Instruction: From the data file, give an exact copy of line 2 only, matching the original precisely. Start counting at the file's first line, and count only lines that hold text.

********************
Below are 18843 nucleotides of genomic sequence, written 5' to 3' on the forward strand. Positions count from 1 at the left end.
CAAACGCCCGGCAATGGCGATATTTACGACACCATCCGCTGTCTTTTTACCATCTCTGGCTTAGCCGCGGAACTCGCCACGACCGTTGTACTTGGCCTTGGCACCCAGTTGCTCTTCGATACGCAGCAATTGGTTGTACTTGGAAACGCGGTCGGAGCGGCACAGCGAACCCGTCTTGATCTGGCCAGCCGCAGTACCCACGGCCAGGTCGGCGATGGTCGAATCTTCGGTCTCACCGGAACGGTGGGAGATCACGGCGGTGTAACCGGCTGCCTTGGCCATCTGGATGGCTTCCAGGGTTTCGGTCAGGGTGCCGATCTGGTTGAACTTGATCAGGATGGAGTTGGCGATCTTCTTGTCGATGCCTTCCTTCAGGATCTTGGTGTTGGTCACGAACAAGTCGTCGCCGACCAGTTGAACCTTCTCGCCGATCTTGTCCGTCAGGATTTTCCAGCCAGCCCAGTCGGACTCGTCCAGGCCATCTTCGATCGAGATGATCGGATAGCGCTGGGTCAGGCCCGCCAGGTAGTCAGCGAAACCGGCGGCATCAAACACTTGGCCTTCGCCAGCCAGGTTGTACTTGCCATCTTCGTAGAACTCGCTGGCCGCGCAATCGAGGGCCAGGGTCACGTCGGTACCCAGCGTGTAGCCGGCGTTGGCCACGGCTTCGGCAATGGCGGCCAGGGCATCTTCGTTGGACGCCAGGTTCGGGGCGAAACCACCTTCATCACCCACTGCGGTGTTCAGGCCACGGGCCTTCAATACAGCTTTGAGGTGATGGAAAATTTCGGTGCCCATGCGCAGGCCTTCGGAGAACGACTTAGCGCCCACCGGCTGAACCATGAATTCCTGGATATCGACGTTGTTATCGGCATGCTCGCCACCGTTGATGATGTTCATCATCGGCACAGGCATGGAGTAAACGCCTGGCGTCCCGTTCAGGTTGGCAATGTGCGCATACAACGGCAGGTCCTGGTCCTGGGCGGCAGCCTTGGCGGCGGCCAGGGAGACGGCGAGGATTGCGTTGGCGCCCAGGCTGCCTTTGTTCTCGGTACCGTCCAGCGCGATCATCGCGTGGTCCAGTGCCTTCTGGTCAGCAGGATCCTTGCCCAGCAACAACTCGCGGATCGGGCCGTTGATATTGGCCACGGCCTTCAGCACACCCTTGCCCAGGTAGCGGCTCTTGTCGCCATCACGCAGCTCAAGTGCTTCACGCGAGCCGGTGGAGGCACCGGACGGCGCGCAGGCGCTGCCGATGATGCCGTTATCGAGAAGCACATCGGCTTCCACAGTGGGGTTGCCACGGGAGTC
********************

CAAACGCCCGGCAATGGCGATATTTACGACACCATCCGCTGTCTTTTTACCATCTCTGGCTTAGCCGCGGAACTCGCCACGACCGTTGTACTTGGCCTTGGCACCCAGTTGCTCTTCGATACGCAGCAATTGGTTGTACTTGGAAACGCGGTCGGAGCGGCACAGCGAACCCGTCTTGATCTGGCCAGCCGCAGTACCCACGGCCAGGTCGGCGATGGTCGAATCTTCGGTCTCACCGGAACGGTGGGAGATCACGGCGGTGTAACCGGCTGCCTTGGCCATCTGGATGGCTTCCAGGGTTTCGGTCAGGGTGCCGATCTGGTTGAACTTGATCAGGATGGAGTTGGCGATCTTCTTGTCGATGCCTTCCTTCAGGATCTTGGTGTTGGTCACGAACAAGTCGTCGCCGACCAGTTGAACCTTCTCGCCGATCTTGTCCGTCAGGATTTTCCAGCCAGCCCAGTCGGACTCGTCCAGGCCATCTTCGATCGAGATGATCGGATAGCGCTGGGTCAGGCCCGCCAGGTAGTCAGCGAAACCGGCGGCATCAAACACTTGGCCTTCGCCAGCCAGGTTGTACTTGCCATCTTCGTAGAACTCGCTGGCCGCGCAATCGAGGGCCAGGGTCACGTCGGTACCCAGCGTGTAGCCGGCGTTGGCCACGGCTTCGGCAATGGCGGCCAGGGCATCTTCGTTGGACGCCAGGTTCGGGGCGAAACCACCTTCATCACCCACTGCGGTGTTCAGGCCACGGGCCTTCAATACAGCTTTGAGGTGATGGAAAATTTCGGTGCCCATGCGCAGGCCTTCGGAGAACGACTTAGCGCCCACCGGCTGAACCATGAATTCCTGGATATCGACGTTGTTATCGGCATGCTCGCCACCGTTGATGATGTTCATCATCGGCACAGGCATGGAGTAAACGCCTGGCGTCCCGTTCAGGTTGGCAATGTGCGCATACAACGGCAGGTCCTGGTCCTGGGCGGCAGCCTTGGCGGCGGCCAGGGAGACGGCGAGGATTGCGTTGGCGCCCAGGCTGCCTTTGTTCTCGGTACCGTCCAGCGCGATCATCGCGTGGTCCAGTGCCTTCTGGTCAGCAGGATCCTTGCCCAGCAACAACTCGCGGATCGGGCCGTTGATATTGGCCACGGCCTTCAGCACACCCTTGCCCAGGTAGCGGCTCTTGTCGCCATCACGCAGCTCAAGTGCTTCACGCGAGCCGGTGGAGGCACCGGACGGCGCGCAGGCGCTGCCGATGATGCCGTTATCGAGAAGCACATCGGCTTCCACAGTGGGGTTGCCACGGGAGTC